Dear Immigration Doctor, 

Your hands look cold. Are they clammy? She will always remember your go home touch. The antiseptic smell of the examination room, the buzzing lights above the examination table, the sharp crinkle of the white paper beneath her. Where you violated the borders of her humanity. Crossing lines, entering her for scientific proof. Like carbon dating the undocumented. You have your research photos, your Hottentot parade, your bush man in a zoo cage, your stolen cancer cells, your syphilis experiments. Foreign bodies in white lands are forbidden. White hands in foreign lands are science. Probing, peeling, scraping, hypothesizing, proving, professing, displaying, exporting, exploiting. Ethnography (as pornography.) Charts and measures and identities as boundaries. She does not belong here. Science says.

How can you own an invisible line?

AB


Tags: France, Congo, undocumented, detention center, immigration, violation, human rights, black body, female body, ethnography, exploitation, science experimentation, Ota Benga, Sarah Baartman, Henrietta Lacks, Tuskegee syphilis experiments, human display, female nipple, colonialism, 120 words, postcards from an artist


DISLOCATE: Postcards from an Artist

Holla back, call and response, talking to the screen. April pens a series of postcards, poetic open letters, to the people, places and objects in a selection of this year’s films. These films have inhabited her dreams, salted her tears, stoked a hopeful anger. Art imitates life inspires art in this uninvited collaboration with the filmmakers, an exquisite corpse from film to word. Share on Facebook • Share on Twitter • Share on Google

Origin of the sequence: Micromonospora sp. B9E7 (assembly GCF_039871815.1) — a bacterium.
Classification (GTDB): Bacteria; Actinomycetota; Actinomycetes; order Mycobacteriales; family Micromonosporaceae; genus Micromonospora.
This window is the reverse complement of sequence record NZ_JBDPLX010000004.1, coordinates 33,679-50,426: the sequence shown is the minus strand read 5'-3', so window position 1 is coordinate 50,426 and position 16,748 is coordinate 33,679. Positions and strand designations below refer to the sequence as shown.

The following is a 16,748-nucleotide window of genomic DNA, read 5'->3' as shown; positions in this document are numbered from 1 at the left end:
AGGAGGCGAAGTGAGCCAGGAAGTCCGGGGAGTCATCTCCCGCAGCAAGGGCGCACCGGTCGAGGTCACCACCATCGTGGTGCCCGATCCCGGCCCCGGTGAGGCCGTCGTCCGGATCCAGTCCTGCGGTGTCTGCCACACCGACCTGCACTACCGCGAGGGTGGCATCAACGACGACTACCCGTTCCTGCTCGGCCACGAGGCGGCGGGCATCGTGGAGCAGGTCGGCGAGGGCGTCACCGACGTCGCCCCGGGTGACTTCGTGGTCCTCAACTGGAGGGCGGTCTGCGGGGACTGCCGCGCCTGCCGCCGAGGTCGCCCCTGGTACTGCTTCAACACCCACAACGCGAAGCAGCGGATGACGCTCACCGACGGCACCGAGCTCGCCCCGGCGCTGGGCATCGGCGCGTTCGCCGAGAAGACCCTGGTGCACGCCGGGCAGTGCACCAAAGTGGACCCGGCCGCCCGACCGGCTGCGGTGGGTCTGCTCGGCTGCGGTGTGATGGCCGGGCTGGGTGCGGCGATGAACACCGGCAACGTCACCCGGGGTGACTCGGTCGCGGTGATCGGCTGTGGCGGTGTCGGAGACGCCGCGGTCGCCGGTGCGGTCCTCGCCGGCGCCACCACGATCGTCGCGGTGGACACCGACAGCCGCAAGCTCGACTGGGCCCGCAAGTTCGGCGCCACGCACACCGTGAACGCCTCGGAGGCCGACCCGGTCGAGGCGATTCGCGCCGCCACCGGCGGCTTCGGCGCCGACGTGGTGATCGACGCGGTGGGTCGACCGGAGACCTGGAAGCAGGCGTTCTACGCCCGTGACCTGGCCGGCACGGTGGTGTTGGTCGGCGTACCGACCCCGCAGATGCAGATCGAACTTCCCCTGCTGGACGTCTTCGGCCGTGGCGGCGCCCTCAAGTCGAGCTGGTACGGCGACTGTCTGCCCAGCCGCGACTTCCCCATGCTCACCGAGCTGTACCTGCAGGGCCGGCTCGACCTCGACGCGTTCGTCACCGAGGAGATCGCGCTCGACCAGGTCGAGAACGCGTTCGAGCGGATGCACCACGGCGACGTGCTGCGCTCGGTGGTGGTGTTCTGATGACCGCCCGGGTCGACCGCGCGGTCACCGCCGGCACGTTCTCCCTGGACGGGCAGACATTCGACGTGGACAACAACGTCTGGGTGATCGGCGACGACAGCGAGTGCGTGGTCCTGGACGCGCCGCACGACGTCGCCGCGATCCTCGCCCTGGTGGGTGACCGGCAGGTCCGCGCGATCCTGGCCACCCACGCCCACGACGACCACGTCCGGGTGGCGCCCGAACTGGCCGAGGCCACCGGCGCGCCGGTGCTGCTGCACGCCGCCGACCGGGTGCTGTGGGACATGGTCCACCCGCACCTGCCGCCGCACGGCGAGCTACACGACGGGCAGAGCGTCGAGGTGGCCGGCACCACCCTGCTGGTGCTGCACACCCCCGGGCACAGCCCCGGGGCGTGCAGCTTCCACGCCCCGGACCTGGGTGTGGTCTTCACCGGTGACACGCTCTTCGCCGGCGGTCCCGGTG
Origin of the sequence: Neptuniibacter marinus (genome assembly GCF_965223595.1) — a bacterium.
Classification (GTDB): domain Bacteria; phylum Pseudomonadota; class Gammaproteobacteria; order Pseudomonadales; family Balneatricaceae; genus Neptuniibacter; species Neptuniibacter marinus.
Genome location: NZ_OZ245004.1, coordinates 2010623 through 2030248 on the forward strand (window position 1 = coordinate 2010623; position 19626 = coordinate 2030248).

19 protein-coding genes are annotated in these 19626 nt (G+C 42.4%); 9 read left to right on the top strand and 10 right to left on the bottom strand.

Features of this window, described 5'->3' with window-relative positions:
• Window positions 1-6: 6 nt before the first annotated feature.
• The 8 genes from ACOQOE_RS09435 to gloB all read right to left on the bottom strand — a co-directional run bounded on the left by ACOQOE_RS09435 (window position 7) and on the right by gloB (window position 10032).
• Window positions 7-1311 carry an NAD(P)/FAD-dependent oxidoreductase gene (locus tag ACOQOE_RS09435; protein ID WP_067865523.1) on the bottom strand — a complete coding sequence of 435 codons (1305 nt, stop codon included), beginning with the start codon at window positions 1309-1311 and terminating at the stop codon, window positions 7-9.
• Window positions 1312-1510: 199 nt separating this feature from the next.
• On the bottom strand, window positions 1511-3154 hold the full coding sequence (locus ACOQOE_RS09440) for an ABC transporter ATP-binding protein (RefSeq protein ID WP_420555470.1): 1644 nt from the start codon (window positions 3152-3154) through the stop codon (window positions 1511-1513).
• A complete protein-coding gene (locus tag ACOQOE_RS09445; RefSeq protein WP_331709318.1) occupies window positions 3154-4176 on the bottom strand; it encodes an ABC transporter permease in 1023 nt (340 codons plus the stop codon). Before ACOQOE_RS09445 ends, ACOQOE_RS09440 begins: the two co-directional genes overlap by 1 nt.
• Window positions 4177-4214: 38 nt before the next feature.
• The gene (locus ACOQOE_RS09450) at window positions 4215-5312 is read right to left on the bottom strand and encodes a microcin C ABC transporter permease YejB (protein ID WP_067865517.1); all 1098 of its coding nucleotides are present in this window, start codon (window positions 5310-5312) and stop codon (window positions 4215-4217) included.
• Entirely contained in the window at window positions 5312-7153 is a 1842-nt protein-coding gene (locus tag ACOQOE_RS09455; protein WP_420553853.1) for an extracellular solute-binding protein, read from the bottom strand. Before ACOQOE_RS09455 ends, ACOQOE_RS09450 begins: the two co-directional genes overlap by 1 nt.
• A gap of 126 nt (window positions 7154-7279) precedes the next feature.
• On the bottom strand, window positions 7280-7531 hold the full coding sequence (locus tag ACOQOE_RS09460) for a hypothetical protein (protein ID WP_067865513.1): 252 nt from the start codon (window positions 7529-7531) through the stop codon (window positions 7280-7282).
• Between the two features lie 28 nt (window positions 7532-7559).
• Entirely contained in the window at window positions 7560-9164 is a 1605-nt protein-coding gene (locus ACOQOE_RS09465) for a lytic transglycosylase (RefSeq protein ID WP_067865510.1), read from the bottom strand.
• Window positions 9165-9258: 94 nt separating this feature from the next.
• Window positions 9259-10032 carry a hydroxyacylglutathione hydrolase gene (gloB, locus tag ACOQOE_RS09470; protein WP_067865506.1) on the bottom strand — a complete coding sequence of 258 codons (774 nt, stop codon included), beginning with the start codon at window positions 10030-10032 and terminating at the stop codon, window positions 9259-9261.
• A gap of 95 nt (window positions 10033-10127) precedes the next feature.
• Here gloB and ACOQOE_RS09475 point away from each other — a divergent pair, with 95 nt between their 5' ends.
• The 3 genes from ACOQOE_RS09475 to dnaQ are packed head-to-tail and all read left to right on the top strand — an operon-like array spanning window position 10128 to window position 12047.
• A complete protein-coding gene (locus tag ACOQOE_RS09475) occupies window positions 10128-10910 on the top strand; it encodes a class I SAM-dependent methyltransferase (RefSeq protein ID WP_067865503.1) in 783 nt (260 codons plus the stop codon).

In response to Aïssa



ABOut the artist

April Banks is a conceptual artist, intentional inbetweener and border crosser. Driven by immersive observation and questioning, her obsession with research usually dissolves into happy accidents that shape shift between photography, installation, writing, and collaborative experiments.

Currently, April is melting her nostalgia for postcards into a multimedia digital project. The beauty of the postcard is how it travels simultaneously with the traveler, perhaps in the opposite direction, across borders where the traveler may not even be permitted to go. Everyone travels everyday, as much in (day) dreams, a walk to an ethnic food store, a book, a news article, a film, a song, as with a passport and a plane. She pairs her international peregrinations with time travel, traipsing through historical archives and memories, questioning what we think we know of the past and how it informs our cultural positioning systems.

Equally addicted as confused, she experiences travel as an existential conundrum, yet can’t seem to say no.

View more of April Banks' work here.